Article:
“Asbestos victim support groups and trade unions have been at the forefront of well organised political lobbying and campaigns to protect and improve the rights of asbestos victims and their families. A number of campaigners played pivotal roles. Their tireless efforts led to further advancements in the availability of welfare benefits and funding for medical research.
“Among those who were most influential is Tony Whitston who set up and chaired the National Asbestos Victims’ Support Groups Forum, during a time when the insurance industry was on a mission to erode the rights of people affected by asbestos diseases.
"The Forum’s campaigning, led by Tony, alongside trade unions, Labour MPs and others, supported by Thompsons, brought about important improvements in the availability of DWP benefits and compensation schemes for mesothelioma sufferers.
"Following the death of her husband Mick from mesothelioma, Chris Knighton MBE established a support network for families affected by the disease in the North East and set up the Mick Knighton Mesothelioma Research Fund (MKMRF) to raise much-needed funding to help improve the available methods of diagnosis and treatment. Due to Chris’s relentless, efforts and the generosity of many who supported MKMRF, more than £1 million was raised. MKMRF also established and funded a tissue sample research facility, MesobanK, which has made a significant contribution towards advancements in treatment to improve the quality of life and life expectancy for those with the disease."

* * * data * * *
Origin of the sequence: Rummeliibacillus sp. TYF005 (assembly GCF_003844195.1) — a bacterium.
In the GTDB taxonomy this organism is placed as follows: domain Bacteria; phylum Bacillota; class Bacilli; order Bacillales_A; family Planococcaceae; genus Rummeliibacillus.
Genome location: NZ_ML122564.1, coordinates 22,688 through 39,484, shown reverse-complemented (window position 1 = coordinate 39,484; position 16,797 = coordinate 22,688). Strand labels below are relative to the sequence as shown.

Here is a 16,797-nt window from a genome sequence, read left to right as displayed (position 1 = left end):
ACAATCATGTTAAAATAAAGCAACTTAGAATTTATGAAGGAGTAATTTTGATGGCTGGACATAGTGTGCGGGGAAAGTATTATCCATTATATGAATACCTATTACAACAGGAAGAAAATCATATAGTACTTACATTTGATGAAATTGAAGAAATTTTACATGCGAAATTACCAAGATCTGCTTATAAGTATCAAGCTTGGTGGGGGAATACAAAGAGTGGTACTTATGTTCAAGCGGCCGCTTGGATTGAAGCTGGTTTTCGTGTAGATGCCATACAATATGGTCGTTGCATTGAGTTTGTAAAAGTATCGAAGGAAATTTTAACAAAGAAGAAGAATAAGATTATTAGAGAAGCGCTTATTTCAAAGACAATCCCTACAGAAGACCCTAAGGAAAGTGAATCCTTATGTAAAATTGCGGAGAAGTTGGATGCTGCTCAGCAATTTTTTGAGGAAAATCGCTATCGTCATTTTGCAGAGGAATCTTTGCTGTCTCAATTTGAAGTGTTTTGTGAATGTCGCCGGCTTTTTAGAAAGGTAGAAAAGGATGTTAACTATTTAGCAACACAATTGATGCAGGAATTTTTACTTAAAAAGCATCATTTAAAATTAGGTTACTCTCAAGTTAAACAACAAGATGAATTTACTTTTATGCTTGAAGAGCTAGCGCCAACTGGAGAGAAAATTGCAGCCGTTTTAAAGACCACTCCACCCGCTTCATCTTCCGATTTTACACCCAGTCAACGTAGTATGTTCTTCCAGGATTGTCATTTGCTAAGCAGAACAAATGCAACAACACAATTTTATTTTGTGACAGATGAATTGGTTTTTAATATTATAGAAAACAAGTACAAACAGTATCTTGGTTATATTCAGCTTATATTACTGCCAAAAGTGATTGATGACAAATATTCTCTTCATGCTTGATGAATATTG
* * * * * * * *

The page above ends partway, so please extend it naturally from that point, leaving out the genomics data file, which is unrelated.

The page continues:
“While there has been a dramatic improvement in healthcare services, treatments, access to support services and the legal system as a whole, much still needs to be done to remove the risks of workers and the public being exposed to asbestos.
“Despite the introduction of law 20 years ago banning the importation, sale, and use of all forms of asbestos, it remains present in the fabric of many buildings constructed or renovated before 1999.
“It is vital that government, regulators, trade unions and everyone concerned with the health and safety of our workplaces and public buildings learn from the lessons of the past and build upon the progress to prevent asbestos exposure to ensure full compensation and the best possible standards of medical support to the victims of asbestos disease.”
To read more about what our specialist team and support groups have to say about the asbestos 20 year anniversary, please click below.